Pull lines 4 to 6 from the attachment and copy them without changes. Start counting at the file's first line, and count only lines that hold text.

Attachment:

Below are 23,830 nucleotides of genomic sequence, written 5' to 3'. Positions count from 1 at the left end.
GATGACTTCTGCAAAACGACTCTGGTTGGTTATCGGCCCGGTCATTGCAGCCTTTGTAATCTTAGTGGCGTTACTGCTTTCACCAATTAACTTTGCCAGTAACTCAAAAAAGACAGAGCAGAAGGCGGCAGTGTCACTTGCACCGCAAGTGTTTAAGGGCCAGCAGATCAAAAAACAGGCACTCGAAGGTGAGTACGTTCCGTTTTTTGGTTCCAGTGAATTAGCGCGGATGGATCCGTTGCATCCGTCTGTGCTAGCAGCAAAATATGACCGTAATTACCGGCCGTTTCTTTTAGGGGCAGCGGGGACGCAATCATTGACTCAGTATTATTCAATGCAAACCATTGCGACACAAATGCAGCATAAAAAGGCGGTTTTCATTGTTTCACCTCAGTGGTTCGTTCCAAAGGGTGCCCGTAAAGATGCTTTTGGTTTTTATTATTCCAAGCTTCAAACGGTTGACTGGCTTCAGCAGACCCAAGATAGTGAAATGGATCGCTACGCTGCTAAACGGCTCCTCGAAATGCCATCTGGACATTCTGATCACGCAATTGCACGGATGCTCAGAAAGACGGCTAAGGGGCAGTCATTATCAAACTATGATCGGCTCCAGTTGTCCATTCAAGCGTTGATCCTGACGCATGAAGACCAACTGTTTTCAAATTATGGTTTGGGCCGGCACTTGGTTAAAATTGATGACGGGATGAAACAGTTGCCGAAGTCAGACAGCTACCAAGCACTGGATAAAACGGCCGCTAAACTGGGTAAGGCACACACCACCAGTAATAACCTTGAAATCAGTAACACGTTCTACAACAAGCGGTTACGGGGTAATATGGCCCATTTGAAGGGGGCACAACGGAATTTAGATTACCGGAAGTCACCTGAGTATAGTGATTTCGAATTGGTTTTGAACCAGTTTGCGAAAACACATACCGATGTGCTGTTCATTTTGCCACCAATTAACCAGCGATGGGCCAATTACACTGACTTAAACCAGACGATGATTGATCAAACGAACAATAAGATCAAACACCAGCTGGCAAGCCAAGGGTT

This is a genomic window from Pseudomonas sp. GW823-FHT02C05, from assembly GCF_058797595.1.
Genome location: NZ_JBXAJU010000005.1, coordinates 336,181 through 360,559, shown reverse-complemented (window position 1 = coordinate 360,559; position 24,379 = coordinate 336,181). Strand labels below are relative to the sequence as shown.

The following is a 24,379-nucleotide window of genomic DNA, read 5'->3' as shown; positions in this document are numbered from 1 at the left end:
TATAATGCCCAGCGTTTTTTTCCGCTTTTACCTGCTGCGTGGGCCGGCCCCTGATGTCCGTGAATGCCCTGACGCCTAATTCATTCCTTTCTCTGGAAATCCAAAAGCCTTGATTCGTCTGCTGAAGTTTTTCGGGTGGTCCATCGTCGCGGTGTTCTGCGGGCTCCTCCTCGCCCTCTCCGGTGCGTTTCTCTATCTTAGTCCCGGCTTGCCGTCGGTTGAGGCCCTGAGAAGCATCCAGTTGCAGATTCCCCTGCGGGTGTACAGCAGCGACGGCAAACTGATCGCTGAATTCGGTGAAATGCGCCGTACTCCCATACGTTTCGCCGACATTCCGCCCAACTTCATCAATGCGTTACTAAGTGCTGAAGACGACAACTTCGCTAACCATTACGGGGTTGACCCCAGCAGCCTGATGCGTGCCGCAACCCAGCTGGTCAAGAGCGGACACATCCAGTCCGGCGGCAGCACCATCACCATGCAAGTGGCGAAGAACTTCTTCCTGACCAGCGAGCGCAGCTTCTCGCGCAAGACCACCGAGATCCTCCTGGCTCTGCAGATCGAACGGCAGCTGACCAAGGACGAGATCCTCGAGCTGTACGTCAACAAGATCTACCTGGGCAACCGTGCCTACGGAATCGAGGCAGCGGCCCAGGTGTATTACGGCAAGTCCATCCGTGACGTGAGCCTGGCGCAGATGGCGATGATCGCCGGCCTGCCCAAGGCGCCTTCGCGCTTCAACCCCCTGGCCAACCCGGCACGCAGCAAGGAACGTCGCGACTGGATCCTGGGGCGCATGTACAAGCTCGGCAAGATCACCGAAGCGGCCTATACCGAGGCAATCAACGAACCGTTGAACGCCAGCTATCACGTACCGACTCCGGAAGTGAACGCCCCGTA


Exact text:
Genome location: NZ_JBXAJU010000005.1, coordinates 336,181 through 360,559, shown reverse-complemented (window position 1 = coordinate 360,559; position 24,379 = coordinate 336,181). Strand labels below are relative to the sequence as shown.

The following is a 24,379-nucleotide window of genomic DNA, read 5'->3' as shown; positions in this document are numbered from 1 at the left end:
TATAATGCCCAGCGTTTTTTTCCGCTTTTACCTGCTGCGTGGGCCGGCCCCTGATGTCCGTGAATGCCCTGACGCCTAATTCATTCCTTTCTCTGGAAATCCAAAAGCCTTGATTCGTCTGCTGAAGTTTTTCGGGTGGTCCATCGTCGCGGTGTTCTGCGGGCTCCTCCTCGCCCTCTCCGGTGCGTTTCTCTATCTTAGTCCCGGCTTGCCGTCGGTTGAGGCCCTGAGAAGCATCCAGTTGCAGATTCCCCTGCGGGTGTACAGCAGCGACGGCAAACTGATCGCTGAATTCGGTGAAATGCGCCGTACTCCCATACGTTTCGCCGACATTCCGCCCAACTTCATCAATGCGTTACTAAGTGCTGAAGACGACAACTTCGCTAACCATTACGGGGTTGACCCCAGCAGCCTGATGCGTGCCGCAACCCAGCTGGTCAAGAGCGGACACATCCAGTCCGGCGGCAGCACCATCACCATGCAAGTGGCGAAGAACTTCTTCCTGACCAGCGAGCGCAGCTTCTCGCGCAAGACCACCGAGATCCTCCTGGCTCTGCAGATCGAACGGCAGCTGACCAAGGACGAGATCCTCGAGCTGTACGTCAACAAGATCTACCTGGGCAACCGTGCCTACGGAATCGAGGCAGCGGCCCAGGTGTATTACGGCAAGTCCATCCGTGACGTGAGCCTGGCGCAGATGGCGATGATCGCCGGCCTGCCCAAGGCGCCTTCGCGCTTCAACCCCCTGGCCAACCCGGCACGCAGCAAGGAACGTCGCGACTGGATCCTGGGGCGCATGTACAAGCTCGGCAAGATCACCGAAGCGGCCTATACCGAGGCAATCAACGAACCGTTGAACGCCAGCTATCACGTACCGACTCCGGAAGTGAACGCCCCGTA